The researchers sought to expand on this earlier work by examining the relevance of paramutation to pathophysiology and disease. They focused on HCM, an important often hereditary heart disease characterized by enlargement of cardiac muscle cells. "There is no clear molecular link between mutations associated with hereditary cardiomyopathies, inheritance of the disease and the abnormal growth of cardiac muscle cells, leading to the suspicion that other, still unknown factors are involved," offers Dr. Rassoulzadegan.

Dr. Rassoulzadegan's group used their method to show that injecting microRNA-1, a known regulator of cardiac development, into one-cell mouse embryos resulted in mice with substantially enlarged hearts similar to HCM. The injected RNA initiated epigenetic changes in targets such as Cdk9, a gene that regulates cardiac growth. Remarkably, these changes were then inherited both paternally and maternally for three generations. The authors attribute this phenomenon to the transmission of the excess microRNA via sperm.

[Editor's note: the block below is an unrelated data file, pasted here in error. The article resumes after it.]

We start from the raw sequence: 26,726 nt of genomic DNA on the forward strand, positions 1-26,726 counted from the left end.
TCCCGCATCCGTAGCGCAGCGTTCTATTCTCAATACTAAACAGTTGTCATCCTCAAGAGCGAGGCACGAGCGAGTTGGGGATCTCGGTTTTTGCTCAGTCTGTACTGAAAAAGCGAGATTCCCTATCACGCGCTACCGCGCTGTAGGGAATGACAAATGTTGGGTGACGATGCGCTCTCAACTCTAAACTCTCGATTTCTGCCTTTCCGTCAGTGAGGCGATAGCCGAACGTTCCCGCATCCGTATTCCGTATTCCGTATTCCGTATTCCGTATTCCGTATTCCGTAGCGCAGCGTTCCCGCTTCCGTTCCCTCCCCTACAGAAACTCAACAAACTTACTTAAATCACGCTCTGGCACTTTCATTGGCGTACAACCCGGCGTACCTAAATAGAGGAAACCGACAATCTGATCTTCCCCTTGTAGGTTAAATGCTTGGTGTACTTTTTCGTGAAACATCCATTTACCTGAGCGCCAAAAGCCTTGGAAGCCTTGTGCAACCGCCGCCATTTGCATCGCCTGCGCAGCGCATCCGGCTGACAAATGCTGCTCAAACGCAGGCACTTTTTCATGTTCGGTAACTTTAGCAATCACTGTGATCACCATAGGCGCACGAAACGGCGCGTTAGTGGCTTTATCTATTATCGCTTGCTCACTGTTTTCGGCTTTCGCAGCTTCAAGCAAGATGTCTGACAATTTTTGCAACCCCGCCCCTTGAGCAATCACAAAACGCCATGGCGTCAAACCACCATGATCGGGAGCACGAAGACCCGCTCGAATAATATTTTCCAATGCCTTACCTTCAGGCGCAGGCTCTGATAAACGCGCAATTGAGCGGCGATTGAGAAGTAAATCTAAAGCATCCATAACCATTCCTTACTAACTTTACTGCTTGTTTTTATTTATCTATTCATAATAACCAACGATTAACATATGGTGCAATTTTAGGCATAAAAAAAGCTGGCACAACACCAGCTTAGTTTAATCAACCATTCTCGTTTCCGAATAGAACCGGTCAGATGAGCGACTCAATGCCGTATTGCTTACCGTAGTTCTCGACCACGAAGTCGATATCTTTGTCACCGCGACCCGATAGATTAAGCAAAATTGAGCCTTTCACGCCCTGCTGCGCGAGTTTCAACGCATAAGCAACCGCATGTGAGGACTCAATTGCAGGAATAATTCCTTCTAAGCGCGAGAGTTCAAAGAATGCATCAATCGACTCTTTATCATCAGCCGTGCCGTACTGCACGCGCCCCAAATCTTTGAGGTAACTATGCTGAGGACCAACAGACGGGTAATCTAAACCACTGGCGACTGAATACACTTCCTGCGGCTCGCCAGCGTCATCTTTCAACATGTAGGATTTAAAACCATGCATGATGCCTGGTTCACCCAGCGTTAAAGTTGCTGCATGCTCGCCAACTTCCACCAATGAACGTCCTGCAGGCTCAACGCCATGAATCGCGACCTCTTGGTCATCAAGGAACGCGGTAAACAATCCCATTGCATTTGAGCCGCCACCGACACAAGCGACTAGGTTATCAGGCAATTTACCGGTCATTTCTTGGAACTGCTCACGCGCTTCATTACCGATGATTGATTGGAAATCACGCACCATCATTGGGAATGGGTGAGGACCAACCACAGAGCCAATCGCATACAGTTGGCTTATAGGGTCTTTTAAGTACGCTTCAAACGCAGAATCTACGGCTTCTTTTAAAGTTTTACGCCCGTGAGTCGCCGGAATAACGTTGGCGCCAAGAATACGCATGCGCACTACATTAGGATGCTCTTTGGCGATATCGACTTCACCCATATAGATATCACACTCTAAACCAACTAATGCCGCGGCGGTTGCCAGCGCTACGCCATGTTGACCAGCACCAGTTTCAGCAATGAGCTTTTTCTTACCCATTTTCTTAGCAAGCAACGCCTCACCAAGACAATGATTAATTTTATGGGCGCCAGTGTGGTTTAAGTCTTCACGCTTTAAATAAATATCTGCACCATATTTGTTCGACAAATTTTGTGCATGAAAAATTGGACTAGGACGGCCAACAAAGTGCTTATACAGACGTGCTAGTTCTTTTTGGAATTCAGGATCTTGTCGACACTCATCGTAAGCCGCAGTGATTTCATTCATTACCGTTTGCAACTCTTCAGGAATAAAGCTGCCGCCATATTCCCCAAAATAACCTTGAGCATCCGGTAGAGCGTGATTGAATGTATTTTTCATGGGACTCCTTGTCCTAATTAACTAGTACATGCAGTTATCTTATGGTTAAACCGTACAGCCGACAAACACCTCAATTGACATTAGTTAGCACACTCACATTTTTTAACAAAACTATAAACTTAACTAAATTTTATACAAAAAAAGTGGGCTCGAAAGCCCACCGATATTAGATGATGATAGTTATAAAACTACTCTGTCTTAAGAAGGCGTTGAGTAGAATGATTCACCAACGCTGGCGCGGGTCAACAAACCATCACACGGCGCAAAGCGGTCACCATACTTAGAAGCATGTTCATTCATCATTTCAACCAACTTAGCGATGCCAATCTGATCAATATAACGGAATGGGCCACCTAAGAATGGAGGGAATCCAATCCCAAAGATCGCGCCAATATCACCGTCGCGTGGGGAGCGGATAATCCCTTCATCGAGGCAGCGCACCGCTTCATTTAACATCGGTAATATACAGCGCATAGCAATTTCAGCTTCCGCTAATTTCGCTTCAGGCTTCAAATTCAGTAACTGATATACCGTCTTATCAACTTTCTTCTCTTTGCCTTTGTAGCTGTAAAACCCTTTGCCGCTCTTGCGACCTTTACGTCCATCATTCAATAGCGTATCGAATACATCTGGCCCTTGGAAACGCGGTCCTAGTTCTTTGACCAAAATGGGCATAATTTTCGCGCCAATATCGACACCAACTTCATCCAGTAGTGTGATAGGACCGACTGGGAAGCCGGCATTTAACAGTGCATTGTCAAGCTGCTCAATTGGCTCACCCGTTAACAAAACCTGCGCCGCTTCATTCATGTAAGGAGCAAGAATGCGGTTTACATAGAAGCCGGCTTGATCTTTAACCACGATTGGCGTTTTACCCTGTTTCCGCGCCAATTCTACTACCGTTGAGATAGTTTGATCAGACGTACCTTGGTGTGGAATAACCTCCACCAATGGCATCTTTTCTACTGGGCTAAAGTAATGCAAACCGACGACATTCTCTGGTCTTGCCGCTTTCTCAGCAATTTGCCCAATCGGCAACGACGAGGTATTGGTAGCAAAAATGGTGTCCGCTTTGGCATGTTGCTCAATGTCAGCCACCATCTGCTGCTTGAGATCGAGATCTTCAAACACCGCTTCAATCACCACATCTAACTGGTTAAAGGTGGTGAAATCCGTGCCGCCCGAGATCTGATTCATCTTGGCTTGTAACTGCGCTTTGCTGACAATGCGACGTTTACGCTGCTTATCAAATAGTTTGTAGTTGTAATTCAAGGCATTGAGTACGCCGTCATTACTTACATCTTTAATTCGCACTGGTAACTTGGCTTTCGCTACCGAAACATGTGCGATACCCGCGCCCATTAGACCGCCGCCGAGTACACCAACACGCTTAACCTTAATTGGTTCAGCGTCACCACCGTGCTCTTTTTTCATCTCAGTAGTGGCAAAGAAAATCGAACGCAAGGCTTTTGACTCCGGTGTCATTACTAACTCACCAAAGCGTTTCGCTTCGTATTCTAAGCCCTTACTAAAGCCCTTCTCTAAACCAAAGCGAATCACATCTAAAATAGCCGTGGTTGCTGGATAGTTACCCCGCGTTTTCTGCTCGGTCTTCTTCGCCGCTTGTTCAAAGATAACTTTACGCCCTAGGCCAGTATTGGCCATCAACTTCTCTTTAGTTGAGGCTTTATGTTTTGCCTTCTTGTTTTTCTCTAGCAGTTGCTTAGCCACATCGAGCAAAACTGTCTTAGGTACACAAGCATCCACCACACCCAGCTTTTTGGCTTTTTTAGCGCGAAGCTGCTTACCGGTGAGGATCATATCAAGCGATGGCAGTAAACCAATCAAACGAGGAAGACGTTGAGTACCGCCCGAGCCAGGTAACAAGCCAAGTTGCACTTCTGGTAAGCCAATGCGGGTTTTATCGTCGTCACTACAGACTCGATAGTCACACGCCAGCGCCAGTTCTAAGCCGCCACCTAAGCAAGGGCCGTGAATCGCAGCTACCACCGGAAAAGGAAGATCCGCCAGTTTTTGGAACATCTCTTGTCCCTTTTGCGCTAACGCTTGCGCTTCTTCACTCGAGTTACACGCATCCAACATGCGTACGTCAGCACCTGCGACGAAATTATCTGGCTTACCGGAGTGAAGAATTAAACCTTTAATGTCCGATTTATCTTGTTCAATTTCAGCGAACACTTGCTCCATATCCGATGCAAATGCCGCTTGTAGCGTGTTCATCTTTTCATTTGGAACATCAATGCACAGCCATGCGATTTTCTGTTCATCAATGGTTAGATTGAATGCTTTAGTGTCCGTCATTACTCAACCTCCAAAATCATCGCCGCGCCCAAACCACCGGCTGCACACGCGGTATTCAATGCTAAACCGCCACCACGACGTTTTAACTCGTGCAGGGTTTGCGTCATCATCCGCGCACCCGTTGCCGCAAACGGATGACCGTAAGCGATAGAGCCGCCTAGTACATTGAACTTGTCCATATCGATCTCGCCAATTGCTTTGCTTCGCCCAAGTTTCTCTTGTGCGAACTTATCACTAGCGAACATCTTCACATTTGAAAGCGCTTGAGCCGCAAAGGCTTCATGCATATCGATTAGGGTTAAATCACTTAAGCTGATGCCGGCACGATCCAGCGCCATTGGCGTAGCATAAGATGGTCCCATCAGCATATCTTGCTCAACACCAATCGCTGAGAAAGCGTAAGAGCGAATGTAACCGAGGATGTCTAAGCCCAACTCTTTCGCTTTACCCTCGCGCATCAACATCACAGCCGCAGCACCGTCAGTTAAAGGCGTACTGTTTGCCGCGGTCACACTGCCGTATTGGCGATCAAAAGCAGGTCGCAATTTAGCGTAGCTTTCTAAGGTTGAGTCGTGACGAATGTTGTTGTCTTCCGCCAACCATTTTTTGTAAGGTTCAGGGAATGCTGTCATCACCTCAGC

The authors conclude that hereditary human cardiac problems that do not seem linked to DNA mutations may be caused instead by aberrant RNAs. "These results highlight the diversity of RNA-mediated epigenetic effects. They extend the concept of a mode of variation and heredity, distinct from and complementary to principles of Mendelian genetics, an observation that is potentially significant for both fundamental biology and pathology," says Dr. Rassoulzadegan.


Story Source: